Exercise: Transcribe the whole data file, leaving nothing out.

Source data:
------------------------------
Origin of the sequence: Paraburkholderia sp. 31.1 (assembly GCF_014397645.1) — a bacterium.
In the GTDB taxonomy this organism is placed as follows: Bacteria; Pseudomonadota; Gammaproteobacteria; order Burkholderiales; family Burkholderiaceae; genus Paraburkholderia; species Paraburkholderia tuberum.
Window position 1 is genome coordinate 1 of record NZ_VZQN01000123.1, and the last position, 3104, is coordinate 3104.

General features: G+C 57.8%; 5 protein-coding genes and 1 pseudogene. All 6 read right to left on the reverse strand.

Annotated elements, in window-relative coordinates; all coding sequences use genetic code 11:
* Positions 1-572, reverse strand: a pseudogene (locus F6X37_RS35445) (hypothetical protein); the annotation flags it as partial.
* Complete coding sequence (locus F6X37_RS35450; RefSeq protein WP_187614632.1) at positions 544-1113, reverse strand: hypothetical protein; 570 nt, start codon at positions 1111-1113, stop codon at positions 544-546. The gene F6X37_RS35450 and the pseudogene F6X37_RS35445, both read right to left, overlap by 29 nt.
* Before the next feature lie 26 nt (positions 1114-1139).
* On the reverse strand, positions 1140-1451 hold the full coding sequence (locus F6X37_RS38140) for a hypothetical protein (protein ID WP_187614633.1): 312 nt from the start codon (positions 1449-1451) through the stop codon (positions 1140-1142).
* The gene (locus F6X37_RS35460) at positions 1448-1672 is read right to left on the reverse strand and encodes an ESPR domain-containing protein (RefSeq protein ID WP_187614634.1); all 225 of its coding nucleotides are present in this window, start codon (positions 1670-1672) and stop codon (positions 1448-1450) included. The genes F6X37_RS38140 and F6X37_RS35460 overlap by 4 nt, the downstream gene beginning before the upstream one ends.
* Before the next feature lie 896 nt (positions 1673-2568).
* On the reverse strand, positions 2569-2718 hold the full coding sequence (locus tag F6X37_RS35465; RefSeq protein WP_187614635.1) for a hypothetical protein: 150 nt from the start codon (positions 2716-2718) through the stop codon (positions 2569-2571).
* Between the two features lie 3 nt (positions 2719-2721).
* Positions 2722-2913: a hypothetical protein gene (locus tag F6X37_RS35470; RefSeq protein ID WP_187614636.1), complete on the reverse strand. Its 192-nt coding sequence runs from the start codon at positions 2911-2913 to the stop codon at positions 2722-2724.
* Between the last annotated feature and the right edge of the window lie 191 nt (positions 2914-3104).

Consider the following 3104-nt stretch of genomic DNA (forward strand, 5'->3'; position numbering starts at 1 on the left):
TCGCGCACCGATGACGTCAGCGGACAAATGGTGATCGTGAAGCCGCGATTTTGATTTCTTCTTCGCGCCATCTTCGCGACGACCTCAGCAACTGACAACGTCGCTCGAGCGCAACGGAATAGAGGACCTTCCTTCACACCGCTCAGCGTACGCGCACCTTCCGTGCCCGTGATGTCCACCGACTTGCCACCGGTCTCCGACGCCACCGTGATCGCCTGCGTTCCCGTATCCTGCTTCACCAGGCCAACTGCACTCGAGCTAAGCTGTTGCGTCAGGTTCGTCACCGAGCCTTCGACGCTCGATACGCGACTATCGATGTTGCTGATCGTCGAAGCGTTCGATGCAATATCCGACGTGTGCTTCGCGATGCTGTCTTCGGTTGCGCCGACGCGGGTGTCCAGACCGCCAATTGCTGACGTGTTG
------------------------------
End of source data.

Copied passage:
Origin of the sequence: Paraburkholderia sp. 31.1 (assembly GCF_014397645.1) — a bacterium.
In the GTDB taxonomy this organism is placed as follows: Bacteria; Pseudomonadota; Gammaproteobacteria; order Burkholderiales; family Burkholderiaceae; genus Paraburkholderia; species Paraburkholderia tuberum.
Window position 1 is genome coordinate 1 of record NZ_VZQN01000123.1, and the last position, 3104, is coordinate 3104.

General features: G+C 57.8%; 5 protein-coding genes and 1 pseudogene. All 6 read right to left on the reverse strand.

Annotated elements, in window-relative coordinates; all coding sequences use genetic code 11:
* Positions 1-572, reverse strand: a pseudogene (locus F6X37_RS35445) (hypothetical protein); the annotation flags it as partial.
* Complete coding sequence (locus F6X37_RS35450; RefSeq protein WP_187614632.1) at positions 544-1113, reverse strand: hypothetical protein; 570 nt, start codon at positions 1111-1113, stop codon at positions 544-546. The gene F6X37_RS35450 and the pseudogene F6X37_RS35445, both read right to left, overlap by 29 nt.
* Before the next feature lie 26 nt (positions 1114-1139).
* On the reverse strand, positions 1140-1451 hold the full coding sequence (locus F6X37_RS38140) for a hypothetical protein (protein ID WP_187614633.1): 312 nt from the start codon (positions 1449-1451) through the stop codon (positions 1140-1142).
* The gene (locus F6X37_RS35460) at positions 1448-1672 is read right to left on the reverse strand and encodes an ESPR domain-containing protein (RefSeq protein ID WP_187614634.1); all 225 of its coding nucleotides are present in this window, start codon (positions 1670-1672) and stop codon (positions 1448-1450) included. The genes F6X37_RS38140 and F6X37_RS35460 overlap by 4 nt, the downstream gene beginning before the upstream one ends.
* Before the next feature lie 896 nt (positions 1673-2568).
* On the reverse strand, positions 2569-2718 hold the full coding sequence (locus tag F6X37_RS35465; RefSeq protein WP_187614635.1) for a hypothetical protein: 150 nt from the start codon (positions 2716-2718) through the stop codon (positions 2569-2571).
* Between the two features lie 3 nt (positions 2719-2721).
* Positions 2722-2913: a hypothetical protein gene (locus tag F6X37_RS35470; RefSeq protein ID WP_187614636.1), complete on the reverse strand. Its 192-nt coding sequence runs from the start codon at positions 2911-2913 to the stop codon at positions 2722-2724.
* Between the last annotated feature and the right edge of the window lie 191 nt (positions 2914-3104).

Consider the following 3104-nt stretch of genomic DNA (forward strand, 5'->3'; position numbering starts at 1 on the left):
TCGCGCACCGATGACGTCAGCGGACAAATGGTGATCGTGAAGCCGCGATTTTGATTTCTTCTTCGCGCCATCTTCGCGACGACCTCAGCAACTGACAACGTCGCTCGAGCGCAACGGAATAGAGGACCTTCCTTCACACCGCTCAGCGTACGCGCACCTTCCGTGCCCGTGATGTCCACCGACTTGCCACCGGTCTCCGACGCCACCGTGATCGCCTGCGTTCCCGTATCCTGCTTCACCAGGCCAACTGCACTCGAGCTAAGCTGTTGCGTCAGGTTCGTCACCGAGCCTTCGACGCTCGATACGCGACTATCGATGTTGCTGATCGTCGAAGCGTTCGATGCAATATCCGACGTGTGCTTCGCGATGCTGTCTTCGGTTGCGCCGACGCGGGTGTCCAGACCGCCAATTGCTGACGTGTTG